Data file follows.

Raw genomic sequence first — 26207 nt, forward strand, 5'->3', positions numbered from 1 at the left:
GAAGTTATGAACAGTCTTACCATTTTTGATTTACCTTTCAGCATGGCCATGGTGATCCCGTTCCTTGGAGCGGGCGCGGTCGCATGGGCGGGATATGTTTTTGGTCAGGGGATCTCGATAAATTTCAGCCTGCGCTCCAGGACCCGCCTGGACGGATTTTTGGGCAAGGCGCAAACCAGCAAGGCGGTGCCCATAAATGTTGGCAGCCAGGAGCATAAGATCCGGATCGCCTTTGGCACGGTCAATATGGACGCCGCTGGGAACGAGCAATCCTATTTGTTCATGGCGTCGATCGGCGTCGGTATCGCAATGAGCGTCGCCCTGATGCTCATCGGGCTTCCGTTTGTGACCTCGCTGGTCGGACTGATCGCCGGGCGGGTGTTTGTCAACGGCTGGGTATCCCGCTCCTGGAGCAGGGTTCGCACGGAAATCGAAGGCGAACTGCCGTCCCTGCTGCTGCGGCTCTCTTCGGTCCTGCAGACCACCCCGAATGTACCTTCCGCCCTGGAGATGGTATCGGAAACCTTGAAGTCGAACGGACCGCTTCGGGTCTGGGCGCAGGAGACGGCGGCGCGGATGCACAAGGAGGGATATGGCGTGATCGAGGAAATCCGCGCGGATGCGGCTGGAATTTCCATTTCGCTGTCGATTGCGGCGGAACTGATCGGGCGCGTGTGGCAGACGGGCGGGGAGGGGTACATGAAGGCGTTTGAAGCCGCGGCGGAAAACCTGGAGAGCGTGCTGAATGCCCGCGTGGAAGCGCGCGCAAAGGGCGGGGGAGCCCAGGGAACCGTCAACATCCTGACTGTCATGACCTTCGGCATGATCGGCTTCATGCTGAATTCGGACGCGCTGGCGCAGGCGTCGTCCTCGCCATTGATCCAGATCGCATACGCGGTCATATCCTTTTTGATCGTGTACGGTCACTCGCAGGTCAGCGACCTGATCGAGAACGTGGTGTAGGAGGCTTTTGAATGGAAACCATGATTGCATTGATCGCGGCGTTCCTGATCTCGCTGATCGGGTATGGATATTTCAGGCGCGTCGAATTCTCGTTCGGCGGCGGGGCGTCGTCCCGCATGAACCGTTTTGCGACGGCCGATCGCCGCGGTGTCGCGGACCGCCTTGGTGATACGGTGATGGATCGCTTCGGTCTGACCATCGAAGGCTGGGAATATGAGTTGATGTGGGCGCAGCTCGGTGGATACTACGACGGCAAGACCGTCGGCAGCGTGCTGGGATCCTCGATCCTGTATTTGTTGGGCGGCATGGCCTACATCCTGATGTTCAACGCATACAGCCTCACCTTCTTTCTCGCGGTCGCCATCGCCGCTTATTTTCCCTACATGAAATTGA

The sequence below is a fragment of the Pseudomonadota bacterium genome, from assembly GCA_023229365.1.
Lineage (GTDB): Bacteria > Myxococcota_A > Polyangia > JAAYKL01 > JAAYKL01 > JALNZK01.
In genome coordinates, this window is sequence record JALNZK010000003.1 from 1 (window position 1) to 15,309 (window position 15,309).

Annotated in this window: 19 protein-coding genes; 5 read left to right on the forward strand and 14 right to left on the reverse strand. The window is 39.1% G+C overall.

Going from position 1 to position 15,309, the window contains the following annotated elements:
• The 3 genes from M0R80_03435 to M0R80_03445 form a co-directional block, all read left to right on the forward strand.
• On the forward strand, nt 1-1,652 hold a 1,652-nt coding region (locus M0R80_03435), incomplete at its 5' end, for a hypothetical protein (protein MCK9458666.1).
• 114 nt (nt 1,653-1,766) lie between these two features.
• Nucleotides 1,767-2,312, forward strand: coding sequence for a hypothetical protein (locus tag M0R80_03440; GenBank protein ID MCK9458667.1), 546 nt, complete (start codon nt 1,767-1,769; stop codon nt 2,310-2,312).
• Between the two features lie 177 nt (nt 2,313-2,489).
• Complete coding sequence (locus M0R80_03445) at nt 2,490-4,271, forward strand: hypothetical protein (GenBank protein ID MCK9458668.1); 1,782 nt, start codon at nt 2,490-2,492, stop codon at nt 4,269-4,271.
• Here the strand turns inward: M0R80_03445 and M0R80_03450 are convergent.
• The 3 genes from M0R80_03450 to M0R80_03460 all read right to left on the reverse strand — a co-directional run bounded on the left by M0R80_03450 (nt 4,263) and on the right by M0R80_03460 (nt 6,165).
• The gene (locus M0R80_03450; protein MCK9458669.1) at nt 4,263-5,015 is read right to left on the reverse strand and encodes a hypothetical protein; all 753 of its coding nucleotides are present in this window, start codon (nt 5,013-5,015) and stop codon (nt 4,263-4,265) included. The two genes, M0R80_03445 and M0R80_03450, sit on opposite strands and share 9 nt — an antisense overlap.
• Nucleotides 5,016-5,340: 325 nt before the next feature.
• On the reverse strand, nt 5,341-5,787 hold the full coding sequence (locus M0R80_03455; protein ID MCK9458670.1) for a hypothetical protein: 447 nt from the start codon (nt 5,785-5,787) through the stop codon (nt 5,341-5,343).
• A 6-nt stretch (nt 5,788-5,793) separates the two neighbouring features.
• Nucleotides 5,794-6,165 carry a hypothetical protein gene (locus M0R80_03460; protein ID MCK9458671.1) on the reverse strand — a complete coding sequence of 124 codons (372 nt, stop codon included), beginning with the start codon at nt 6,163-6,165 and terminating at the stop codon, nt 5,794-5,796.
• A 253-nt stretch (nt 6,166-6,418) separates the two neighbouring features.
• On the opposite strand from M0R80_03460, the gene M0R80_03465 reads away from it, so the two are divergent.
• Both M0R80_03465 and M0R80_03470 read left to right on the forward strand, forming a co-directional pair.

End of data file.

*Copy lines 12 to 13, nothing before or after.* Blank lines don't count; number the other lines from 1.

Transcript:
• Between the two features lie 177 nt (nt 2,313-2,489).
• Complete coding sequence (locus M0R80_03445) at nt 2,490-4,271, forward strand: hypothetical protein (GenBank protein ID MCK9458668.1); 1,782 nt, start codon at nt 2,490-2,492, stop codon at nt 4,269-4,271.